There's a part of me that has adapted to the materialism and Santa traditions of Christmas.  In fact, I tried pulling off the same type of trickery that my father so successfully accomplished that night he snuck back home during midnight Mass on several occasions.  The most memorable one happened during Christmas eve of 2004.  After Mass that evening, the kids went to sleep relatively early.  I waited a couple hours until I knew they were sound asleep.  Then I snuck out my upstairs bedroom window and climbed down a ladder that I pre-positioned earlier.  It was lightly snowing and about 5 degrees outside.  The ladder had accumulated some ice and was somewhat dangerous to climb.  Once outside, I opened the hidden bag of gifts that I placed outside earlier that day.  With the gifts positioned immediately outside the kitchen sliding doors, I literally inched into the house on all fours without making a sound.  One by one, I carefully placed the gifts by the tree.  What would have taken me five minutes under no secrecy actually took me almost an hour since I had to move so slow and cover my tracks.

After the gifts were placed, I plugged my Ipod into the computer speakers, turned up the volume and set the alarm sound to the sleigh bells sounds that I downloaded earlier.  The alarm was set to go off at 2 o'clock in the morning.  Afterwards, I ate all the cookies and drank the egg nog that my kids placed on the table for Santa.  Back up the ladder I went and into my bed. 

An hour or so later, the sounds of sleigh bells filled the house for about fifteen seconds.  I heard the kid's doors open and their little footsteps in the hallway as they cautiously investigated.  "Santa came!" cried my youngest.  Then the other two joined in and began telling each other how they heard him and the reindeers.  I think my son even added to it by saying he thought he saw shadows.  I laid in bed with a huge smile on my face knowing that I more than accomplished what my father accomplished way back when.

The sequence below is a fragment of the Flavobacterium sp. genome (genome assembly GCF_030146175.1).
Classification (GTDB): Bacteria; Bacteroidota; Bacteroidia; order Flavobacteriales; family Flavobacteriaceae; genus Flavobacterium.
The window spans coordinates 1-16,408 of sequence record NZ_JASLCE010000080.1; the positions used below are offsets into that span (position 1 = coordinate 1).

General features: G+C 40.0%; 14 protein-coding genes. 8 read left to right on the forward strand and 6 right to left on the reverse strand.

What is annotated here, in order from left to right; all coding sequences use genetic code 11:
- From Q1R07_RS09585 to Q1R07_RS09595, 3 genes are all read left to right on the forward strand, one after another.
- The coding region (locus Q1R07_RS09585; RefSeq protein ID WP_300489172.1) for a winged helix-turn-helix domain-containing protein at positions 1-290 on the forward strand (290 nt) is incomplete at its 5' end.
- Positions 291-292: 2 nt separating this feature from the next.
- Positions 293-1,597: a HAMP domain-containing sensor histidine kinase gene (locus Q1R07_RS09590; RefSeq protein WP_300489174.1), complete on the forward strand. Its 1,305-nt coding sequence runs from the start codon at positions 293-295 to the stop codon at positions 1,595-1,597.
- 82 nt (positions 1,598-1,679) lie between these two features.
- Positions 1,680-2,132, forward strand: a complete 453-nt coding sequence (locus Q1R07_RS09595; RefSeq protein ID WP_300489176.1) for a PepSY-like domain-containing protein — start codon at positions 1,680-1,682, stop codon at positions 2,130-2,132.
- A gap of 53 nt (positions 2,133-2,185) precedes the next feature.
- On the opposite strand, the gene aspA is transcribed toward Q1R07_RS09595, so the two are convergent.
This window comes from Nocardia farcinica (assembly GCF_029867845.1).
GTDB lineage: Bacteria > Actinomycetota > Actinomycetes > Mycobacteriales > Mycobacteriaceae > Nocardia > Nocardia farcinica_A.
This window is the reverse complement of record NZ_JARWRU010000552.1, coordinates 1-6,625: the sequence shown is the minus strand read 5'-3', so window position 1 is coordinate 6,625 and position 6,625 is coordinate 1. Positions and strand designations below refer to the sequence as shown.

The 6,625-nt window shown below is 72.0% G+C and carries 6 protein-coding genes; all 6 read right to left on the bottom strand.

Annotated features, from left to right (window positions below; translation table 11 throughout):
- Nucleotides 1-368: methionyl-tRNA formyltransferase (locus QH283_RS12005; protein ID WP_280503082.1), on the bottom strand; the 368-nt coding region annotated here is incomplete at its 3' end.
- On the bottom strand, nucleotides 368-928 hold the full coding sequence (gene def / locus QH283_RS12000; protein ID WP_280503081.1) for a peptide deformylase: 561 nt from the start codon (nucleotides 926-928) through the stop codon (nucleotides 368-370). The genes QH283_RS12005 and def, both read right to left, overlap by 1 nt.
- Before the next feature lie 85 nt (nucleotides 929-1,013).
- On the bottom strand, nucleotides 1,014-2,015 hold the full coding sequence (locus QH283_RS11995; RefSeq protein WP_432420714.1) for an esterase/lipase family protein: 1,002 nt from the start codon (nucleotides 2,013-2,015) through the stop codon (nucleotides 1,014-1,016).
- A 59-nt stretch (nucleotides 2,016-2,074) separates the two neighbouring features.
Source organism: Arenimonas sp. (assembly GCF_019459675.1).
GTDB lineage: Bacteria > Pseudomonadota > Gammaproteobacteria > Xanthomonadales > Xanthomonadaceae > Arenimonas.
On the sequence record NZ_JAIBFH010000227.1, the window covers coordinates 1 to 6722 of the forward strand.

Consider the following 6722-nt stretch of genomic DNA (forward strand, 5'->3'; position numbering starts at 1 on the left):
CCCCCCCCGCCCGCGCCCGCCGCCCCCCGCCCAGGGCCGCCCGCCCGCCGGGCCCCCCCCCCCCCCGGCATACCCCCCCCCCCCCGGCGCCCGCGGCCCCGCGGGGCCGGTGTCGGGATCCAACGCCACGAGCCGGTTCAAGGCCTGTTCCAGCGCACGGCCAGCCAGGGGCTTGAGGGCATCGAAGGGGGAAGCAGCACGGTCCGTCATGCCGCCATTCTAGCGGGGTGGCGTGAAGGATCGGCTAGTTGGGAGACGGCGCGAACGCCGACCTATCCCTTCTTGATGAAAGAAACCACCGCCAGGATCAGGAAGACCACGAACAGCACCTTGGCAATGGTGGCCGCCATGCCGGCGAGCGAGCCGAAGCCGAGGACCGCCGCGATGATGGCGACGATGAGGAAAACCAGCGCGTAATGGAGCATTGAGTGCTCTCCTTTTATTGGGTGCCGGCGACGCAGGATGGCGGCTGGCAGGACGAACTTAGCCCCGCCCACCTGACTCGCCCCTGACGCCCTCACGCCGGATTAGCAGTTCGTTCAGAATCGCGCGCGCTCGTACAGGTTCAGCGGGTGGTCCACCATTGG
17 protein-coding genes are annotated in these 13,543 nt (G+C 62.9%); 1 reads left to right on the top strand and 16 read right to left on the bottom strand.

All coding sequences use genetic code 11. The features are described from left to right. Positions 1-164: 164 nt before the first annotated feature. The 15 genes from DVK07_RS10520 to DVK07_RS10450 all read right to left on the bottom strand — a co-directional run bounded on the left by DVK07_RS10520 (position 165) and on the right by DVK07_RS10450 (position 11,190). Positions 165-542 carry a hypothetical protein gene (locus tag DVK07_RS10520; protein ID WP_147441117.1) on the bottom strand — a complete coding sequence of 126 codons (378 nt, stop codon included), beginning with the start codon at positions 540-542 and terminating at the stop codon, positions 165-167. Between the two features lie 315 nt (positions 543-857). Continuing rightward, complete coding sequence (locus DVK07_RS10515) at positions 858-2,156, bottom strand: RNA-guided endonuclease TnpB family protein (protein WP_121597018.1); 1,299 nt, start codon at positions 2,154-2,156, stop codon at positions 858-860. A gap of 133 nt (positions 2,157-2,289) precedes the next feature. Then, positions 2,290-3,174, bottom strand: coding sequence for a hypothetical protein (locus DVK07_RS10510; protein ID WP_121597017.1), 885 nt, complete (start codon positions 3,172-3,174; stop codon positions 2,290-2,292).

So yes, I think the whole Santa story is a great one, but there’s a bigger part of me that knows how much more important it is to teach my children the real meaning of Christmas: the birth of Christ.  Fortunately, we have a very strong and active Simbang Gabi movement where I live, and I am also fortunate my wife started the tradition of attending them each year.
My Children as Candlebearers - Simbang Gabi 2005
It started when my son was three years old.  My wife volunteered to help the Simbang Gabi organizers at our church by helping organizing and supervising the kids who brought up the gifts to the altar.  Since then, all my children still participate in Simbang Gabi by performing Filipino dances, reading scripture and whatever else they could do.  Oh, and after thirteen years, my wife still helps coordinate the children’s roles each year.   I’m glad she started this tradition in our family because it really helps keep the real meaning of Christmas in perspective.  
I hope everyone reading this can experience the real meaning of Christmas as I have.   To all my fellow Igorots, I would love to hear some of your Christmas experiences as well so please share.  Have a MERRY CHRISTMAS and a happy New Year!  Naimbag a Pascua!  Gawis ay Paskua ya Nalagsak ay Balo ay Tu-en!

My kids performing after Simbang Gabi Mass  in 2009 with other kids.